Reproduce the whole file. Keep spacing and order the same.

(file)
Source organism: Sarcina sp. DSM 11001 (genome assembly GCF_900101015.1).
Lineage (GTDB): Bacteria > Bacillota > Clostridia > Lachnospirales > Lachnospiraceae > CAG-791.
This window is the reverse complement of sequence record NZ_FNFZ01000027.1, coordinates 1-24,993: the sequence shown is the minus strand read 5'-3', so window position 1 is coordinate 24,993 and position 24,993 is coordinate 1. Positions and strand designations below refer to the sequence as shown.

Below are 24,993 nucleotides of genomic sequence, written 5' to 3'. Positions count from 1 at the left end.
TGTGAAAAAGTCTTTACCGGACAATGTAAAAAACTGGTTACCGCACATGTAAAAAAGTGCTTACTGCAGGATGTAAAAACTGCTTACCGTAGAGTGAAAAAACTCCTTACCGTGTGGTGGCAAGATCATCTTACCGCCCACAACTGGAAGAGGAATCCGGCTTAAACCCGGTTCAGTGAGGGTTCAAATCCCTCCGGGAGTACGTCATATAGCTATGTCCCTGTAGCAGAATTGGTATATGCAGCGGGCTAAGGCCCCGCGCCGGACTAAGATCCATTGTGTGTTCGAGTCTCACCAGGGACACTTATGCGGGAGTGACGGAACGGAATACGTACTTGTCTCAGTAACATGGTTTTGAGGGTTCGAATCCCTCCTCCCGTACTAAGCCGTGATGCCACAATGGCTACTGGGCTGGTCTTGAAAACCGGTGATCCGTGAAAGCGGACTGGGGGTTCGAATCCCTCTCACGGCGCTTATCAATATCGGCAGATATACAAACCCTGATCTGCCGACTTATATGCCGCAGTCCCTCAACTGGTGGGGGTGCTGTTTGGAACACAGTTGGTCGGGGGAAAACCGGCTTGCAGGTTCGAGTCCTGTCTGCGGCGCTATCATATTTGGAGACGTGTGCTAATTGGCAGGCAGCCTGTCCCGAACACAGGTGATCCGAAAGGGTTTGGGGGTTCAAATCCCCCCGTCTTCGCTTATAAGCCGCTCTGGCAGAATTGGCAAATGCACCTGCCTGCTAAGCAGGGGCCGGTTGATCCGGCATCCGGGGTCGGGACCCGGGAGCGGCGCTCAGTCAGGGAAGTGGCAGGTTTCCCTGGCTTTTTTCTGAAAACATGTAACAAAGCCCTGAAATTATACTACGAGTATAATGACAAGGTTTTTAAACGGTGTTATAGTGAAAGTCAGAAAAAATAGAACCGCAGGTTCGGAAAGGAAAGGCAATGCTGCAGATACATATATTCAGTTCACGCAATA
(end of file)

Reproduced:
Source organism: Sarcina sp. DSM 11001 (genome assembly GCF_900101015.1).
Lineage (GTDB): Bacteria > Bacillota > Clostridia > Lachnospirales > Lachnospiraceae > CAG-791.
This window is the reverse complement of sequence record NZ_FNFZ01000027.1, coordinates 1-24,993: the sequence shown is the minus strand read 5'-3', so window position 1 is coordinate 24,993 and position 24,993 is coordinate 1. Positions and strand designations below refer to the sequence as shown.

Below are 24,993 nucleotides of genomic sequence, written 5' to 3'. Positions count from 1 at the left end.
TGTGAAAAAGTCTTTACCGGACAATGTAAAAAACTGGTTACCGCACATGTAAAAAAGTGCTTACTGCAGGATGTAAAAACTGCTTACCGTAGAGTGAAAAAACTCCTTACCGTGTGGTGGCAAGATCATCTTACCGCCCACAACTGGAAGAGGAATCCGGCTTAAACCCGGTTCAGTGAGGGTTCAAATCCCTCCGGGAGTACGTCATATAGCTATGTCCCTGTAGCAGAATTGGTATATGCAGCGGGCTAAGGCCCCGCGCCGGACTAAGATCCATTGTGTGTTCGAGTCTCACCAGGGACACTTATGCGGGAGTGACGGAACGGAATACGTACTTGTCTCAGTAACATGGTTTTGAGGGTTCGAATCCCTCCTCCCGTACTAAGCCGTGATGCCACAATGGCTACTGGGCTGGTCTTGAAAACCGGTGATCCGTGAAAGCGGACTGGGGGTTCGAATCCCTCTCACGGCGCTTATCAATATCGGCAGATATACAAACCCTGATCTGCCGACTTATATGCCGCAGTCCCTCAACTGGTGGGGGTGCTGTTTGGAACACAGTTGGTCGGGGGAAAACCGGCTTGCAGGTTCGAGTCCTGTCTGCGGCGCTATCATATTTGGAGACGTGTGCTAATTGGCAGGCAGCCTGTCCCGAACACAGGTGATCCGAAAGGGTTTGGGGGTTCAAATCCCCCCGTCTTCGCTTATAAGCCGCTCTGGCAGAATTGGCAAATGCACCTGCCTGCTAAGCAGGGGCCGGTTGATCCGGCATCCGGGGTCGGGACCCGGGAGCGGCGCTCAGTCAGGGAAGTGGCAGGTTTCCCTGGCTTTTTTCTGAAAACATGTAACAAAGCCCTGAAATTATACTACGAGTATAATGACAAGGTTTTTAAACGGTGTTATAGTGAAAGTCAGAAAAAATAGAACCGCAGGTTCGGAAAGGAAAGGCAATGCTGCAGATACATATATTCAGTTCACGCAATA